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Victorian Ironing Boards


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I have a modern ironing board that I would like to convert to a Victorian era ironing board but I am having a little trouble figuring out how to do it.

The ironing board I have has a cushion cover on it and the pictures I have seen on Google of antique Victorian boards do not have any cover on them at all. It's just a plain wood board with some painted decorations on top.

So my question is, did all Victorian ironing boards not have a cover? I've only been able to find two pictures so before I remove the cover on this mini board, I want to make sure I'm not messing up...:) I prefer not having the cover on it, to make it look old and different, so I'm hoping this is true of Victorian boards.

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You piqued my interest; humorously enough when I googled "victorian ironing boards" this chat forum was the first hit. Great google-ability Greenleaf!

Anyway, this link suggests they may have covered their boards a white wool or red flannel ironing sheet. However, I would think this would just be drapped on the board, and not a modern style cover that clung to the board.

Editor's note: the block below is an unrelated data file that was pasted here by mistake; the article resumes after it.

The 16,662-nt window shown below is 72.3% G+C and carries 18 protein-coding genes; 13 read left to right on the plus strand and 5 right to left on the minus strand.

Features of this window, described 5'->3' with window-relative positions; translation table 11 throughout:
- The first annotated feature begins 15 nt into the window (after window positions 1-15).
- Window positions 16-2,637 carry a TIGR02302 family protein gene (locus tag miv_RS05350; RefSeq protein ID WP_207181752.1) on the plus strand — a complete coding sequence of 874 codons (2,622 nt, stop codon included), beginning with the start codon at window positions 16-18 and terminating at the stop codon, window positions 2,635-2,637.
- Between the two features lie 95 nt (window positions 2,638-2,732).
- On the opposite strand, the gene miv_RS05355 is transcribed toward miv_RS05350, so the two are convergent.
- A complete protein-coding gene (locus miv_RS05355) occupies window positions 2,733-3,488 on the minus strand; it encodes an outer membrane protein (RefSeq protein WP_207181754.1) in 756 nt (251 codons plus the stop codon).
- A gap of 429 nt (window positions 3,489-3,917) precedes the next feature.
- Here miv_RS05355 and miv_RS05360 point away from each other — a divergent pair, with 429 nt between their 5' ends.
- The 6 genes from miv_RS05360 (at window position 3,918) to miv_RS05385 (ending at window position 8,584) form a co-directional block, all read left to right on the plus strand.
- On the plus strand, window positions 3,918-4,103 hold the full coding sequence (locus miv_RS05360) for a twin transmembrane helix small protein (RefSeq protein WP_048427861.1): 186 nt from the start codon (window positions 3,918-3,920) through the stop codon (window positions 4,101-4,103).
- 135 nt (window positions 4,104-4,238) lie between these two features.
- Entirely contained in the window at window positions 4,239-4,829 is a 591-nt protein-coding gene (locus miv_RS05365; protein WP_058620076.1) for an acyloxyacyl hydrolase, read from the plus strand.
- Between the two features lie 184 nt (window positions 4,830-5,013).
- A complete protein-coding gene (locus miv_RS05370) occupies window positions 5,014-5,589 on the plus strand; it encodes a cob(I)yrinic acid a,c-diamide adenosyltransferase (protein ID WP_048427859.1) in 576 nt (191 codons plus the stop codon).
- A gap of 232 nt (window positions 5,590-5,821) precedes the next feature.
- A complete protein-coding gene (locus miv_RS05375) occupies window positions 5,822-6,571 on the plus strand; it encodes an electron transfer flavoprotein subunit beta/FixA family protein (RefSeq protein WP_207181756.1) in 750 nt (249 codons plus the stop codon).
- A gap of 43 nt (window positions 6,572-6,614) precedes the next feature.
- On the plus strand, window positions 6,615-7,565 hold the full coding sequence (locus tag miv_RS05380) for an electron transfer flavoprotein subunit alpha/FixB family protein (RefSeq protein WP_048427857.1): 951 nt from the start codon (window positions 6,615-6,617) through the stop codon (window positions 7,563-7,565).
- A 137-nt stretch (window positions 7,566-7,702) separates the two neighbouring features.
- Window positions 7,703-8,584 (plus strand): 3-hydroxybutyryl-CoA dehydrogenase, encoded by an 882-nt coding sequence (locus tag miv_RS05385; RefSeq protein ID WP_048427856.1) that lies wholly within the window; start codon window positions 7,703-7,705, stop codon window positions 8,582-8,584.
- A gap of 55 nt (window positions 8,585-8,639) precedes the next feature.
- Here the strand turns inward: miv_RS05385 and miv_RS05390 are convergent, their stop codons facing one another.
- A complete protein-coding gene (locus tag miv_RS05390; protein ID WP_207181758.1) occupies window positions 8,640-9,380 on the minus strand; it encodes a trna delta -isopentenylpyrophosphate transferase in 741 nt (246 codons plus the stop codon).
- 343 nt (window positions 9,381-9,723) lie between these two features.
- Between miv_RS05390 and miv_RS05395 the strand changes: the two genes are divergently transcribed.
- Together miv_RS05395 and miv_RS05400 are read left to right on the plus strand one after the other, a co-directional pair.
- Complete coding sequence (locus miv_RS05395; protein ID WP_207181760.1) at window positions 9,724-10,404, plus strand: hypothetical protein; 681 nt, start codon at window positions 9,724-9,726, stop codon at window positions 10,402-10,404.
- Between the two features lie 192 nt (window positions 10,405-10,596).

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Anyway, this link suggests they may have covered their boards a white wool or red flannel ironing sheet.

This link is a fabulous one. It is loaded with great info for historical accuracy.

Thanks for posting it.

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A lot of people back then didn't even have ironing boards and did their ironing on the kitchen table. They did cover them with a sheet or something similar. I remember my grandmother's wooden ironing board. She was "old" by the time that she taught me to sew on her treadle machine(which I still have).

Anyway, she always covered it with an old flannel sheet just the way the generations before her did. She fastened them on with the new fangled safety pins...Very modern. I don't have her ironing board, but I do have one of her old cast iron, irons. I can't imagine using an iron that you had to have a wadded up towel just to protect your hand while in use... And to boot, heating it up on the stove. Scary!